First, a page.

Daily Edification

This is a great article today posted by William R. Tonso over at Lew Rockwell.com Mr. Tonso writes a strident, cogent, and very important Open letter Sean Hannity.

Here is a small sample of the artilce.

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I suspect that you’ve never heard of Smedley Darlington Butler, even though you’re a worshipper of military heroes and Butler was certainly a military hero. So I’ll tell you a little about him drawing on a guest column I wrote for our local newspaper, the Evansville Courier & Press. In 1898 at 16, Butler lied about his age so that he could join the Marines, get a commission as a second lieutenant, and fight in the Spanish-American War. He was brevetted captain during the Boxer Rebellion before he turned nineteen, and became the Corps’ youngest major general when he was 48, retiring at that rank in 1931. He was one of only 19 people to win two Medals of Honor, and one of only 20 to receive the Marine Corps Brevet Medal that was awarded to Marine officers before they were eligible to receive the Medal of Honor. Pretty impressive, huh?

But when Butler looked back on his career, he not only didn’t like what he saw, he wrote and spoke about what he didn’t like, which I suspect is why you haven’t heard about him. In War is a Racket, his 1935 book, Butler wrote: “For a great many years as a soldier, I had a suspicion that war was a racket. Not until I retired to civil life did I fully realize it.” He defined a racket as “something that is not what it seems to the majority of people. Only a small ‘inside’ group knows what it is about. It is conducted for the benefit of the very few, at the expense of the very many. Out of war a few people make huge fortunes.”

In a 1935 magazine article, Butler wrote:

I spent 33 years and four months in active military service, and during that period I spent most of my time as a high-class muscle man for Big Business, for Wall Street and the bankers. In short, I was a racketeer, a gangster for capitalism. I helped make Mexico, and especially Tampico, safe for American oil interests in 1914. I helped make Haiti and Cuba a decent place for the National City Bank boys to collect revenues in. I helped in the raping of half a dozen Central American republics for the benefit of Wall Street. I helped purify Nicaragua for the International Banking House of Brown Brothers in 1902–1912. I brought light to the Dominican Republic for the American sugar interests in 1916. I helped make Honduras right for the American fruit companies in 1903. In China in 1927 I helped see to it that Standard Oil went its way unmolested.

And Butler made it clear that it was the guys who were propagandized into fighting them, particularly those who don’t come back or who come back maimed or psychologically damaged, who foot the bill for wars. He wrote about them eloquently. You regularly help propagandize guys into fighting in Iraq and Afghanistan, Sean.

Butler was a Republican candidate for the Senate in 1932 and a popular speaker through the 1930s. He spoke to veterans and pacifists, communists and church groups. He believed “in the adequate defense of the coastline, and nothing else. If a nation comes over here to fight, then we’ll fight.” He believed that our army shouldn’t leave the country, that our navy shouldn’t go more than 200 miles beyond our shores, and that our military planes shouldn’t go beyond 500 miles for patrol purposes. I suspect that he might extend those limits, if he were still around, to compensate for today’s advanced air and sea technology, but I doubt that he would change his overall position. He wrote: “I wouldn’t go to war again as I have done to protect some lousy investment of the bankers. There are only two things we should fight for. One is the defense of our homes and the other is the Bill of Rights” (emphasis added). BRAVO!!!! An admirer wrote that Butler “demonstrated that true patriotism does not mean blind allegiance to government policies with which one does not agree.” I would add that while he was often a hero when he was in the military, he became a patriot after he left it, but you and your useful idiot colleagues might find it difficult to understand that, Sean. For you guys, criticizing Bush and his neocons is the same as hating America.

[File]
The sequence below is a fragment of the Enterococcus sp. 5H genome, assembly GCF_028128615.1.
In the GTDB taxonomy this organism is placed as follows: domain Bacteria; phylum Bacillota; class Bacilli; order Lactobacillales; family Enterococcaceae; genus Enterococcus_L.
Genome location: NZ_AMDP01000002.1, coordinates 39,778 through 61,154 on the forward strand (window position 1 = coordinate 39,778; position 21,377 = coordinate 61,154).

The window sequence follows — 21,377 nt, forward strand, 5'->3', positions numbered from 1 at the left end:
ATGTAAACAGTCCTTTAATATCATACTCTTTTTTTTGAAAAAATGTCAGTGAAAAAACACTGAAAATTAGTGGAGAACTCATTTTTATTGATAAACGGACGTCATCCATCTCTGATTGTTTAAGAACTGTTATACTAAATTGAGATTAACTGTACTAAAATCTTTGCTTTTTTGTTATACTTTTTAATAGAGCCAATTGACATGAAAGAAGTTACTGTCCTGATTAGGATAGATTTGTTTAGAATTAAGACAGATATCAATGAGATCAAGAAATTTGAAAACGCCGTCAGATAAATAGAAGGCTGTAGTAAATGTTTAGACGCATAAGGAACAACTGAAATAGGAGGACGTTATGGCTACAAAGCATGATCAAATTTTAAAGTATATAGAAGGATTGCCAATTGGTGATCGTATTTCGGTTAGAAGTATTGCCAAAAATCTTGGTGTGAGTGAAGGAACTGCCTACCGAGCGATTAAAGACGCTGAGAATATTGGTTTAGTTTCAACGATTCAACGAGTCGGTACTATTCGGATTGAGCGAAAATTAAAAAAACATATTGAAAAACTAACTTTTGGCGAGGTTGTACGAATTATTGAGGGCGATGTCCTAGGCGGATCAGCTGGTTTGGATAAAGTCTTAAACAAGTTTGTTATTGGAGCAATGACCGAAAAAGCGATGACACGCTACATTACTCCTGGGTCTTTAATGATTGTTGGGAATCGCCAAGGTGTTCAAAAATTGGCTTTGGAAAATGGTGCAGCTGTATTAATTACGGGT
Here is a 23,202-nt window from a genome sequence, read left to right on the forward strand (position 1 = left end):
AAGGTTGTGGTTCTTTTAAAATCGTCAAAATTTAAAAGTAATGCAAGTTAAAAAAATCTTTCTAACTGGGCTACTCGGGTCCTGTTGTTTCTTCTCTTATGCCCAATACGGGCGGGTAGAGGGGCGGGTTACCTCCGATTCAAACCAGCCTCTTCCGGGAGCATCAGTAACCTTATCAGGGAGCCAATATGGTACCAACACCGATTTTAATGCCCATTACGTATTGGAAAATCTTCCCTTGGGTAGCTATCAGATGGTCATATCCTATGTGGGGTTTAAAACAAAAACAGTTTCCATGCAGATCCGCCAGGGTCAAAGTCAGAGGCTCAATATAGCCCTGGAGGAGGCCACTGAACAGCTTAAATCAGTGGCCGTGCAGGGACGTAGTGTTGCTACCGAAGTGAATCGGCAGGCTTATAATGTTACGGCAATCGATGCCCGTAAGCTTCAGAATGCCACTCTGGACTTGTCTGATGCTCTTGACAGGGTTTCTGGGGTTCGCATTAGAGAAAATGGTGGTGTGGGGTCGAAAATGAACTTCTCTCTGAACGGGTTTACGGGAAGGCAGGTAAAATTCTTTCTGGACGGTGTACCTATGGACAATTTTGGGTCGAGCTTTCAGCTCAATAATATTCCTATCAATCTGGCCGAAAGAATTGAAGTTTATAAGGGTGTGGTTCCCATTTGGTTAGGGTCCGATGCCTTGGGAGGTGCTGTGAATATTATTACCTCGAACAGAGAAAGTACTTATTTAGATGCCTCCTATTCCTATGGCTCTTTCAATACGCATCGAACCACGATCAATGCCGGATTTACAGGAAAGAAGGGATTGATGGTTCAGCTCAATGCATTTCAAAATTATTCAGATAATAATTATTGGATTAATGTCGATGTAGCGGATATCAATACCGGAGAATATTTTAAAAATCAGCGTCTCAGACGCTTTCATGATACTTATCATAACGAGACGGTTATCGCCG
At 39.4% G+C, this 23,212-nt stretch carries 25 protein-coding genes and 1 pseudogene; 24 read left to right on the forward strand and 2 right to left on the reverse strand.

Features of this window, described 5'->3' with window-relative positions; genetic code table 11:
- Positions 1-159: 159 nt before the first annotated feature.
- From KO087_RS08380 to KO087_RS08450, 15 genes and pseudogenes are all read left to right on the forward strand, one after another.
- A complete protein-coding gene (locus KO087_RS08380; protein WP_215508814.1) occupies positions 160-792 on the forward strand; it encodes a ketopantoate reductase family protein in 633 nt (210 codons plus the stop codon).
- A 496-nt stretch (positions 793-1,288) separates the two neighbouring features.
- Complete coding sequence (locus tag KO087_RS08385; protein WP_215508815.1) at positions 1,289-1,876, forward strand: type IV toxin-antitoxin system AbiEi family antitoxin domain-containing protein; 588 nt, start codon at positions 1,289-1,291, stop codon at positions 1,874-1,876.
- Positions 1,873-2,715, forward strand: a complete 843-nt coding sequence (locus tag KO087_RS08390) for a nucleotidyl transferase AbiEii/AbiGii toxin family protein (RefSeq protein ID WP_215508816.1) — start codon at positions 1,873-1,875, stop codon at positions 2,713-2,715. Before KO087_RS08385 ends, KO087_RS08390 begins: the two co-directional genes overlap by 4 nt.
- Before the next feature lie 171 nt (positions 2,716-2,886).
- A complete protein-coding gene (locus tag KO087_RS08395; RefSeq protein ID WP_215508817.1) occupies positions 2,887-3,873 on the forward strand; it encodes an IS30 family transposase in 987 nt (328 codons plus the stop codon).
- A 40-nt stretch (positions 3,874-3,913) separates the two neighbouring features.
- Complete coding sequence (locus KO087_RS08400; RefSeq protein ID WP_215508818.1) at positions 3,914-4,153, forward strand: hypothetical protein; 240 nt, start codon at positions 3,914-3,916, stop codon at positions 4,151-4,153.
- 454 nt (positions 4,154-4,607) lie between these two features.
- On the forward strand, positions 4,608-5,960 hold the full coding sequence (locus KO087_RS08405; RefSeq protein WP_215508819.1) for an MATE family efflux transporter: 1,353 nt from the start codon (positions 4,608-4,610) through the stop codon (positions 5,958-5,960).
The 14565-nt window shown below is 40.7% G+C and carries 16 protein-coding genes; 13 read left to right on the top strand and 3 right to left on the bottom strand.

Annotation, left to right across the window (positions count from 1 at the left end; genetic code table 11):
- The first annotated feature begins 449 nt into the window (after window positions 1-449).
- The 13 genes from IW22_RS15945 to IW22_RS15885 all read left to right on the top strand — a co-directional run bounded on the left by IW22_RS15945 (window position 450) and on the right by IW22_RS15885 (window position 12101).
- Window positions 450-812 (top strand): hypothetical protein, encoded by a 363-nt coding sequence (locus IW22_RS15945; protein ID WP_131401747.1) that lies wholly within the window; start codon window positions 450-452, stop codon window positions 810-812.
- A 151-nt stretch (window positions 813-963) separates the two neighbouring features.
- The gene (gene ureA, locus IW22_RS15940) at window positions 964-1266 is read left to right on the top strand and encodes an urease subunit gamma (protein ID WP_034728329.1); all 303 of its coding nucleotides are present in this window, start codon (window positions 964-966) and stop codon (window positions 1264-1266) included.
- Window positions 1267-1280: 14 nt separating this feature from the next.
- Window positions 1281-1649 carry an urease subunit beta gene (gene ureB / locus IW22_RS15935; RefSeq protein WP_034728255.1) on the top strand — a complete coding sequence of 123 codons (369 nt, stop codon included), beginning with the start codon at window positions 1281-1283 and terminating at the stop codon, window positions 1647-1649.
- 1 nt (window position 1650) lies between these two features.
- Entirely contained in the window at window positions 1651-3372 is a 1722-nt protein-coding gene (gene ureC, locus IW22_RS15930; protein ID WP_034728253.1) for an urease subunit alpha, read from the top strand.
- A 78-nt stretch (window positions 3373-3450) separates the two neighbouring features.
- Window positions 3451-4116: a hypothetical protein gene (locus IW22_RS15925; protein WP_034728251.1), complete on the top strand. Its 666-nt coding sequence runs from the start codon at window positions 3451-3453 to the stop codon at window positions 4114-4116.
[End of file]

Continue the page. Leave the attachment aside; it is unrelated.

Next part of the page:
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I told you he makes many complleing…read the rest of Ron Paul Is a Great American

 

Bush’s “Killing Fields” and the Real Lesson of Vietnam

by Gareth Porter Huffington Post

 Terror Suspect List Yields Few Arrests: Top general likely to urge troop cut. Administration and military officials say Marine Gen. Peter Pace is likely to convey concerns that keeping a force well in excess of 100,000 troops in Iraq through 2008 would severely strain the military. Read more here.

War Without End by Lew Rockwell

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3 British soldiers killed by U.S. bomb
Three British soldiers have been killed by “friendly fire” in Afghanistan, the British Ministry of Defence (MoD) said Friday. The events surrounding the incident are subject to an investigation.

ASEAN considers sanctions against protectionism

The Chinese Govt. makes one step in the right direction and then two steps back when Assistant Foreign Minister He Yafei condemned the secessionist moves that Taiwan authorities under Chen Shui-bian are currently pursuing in Central America.

Hong Kong, Chinese leaders bid farewell to pro-Beijing party leader

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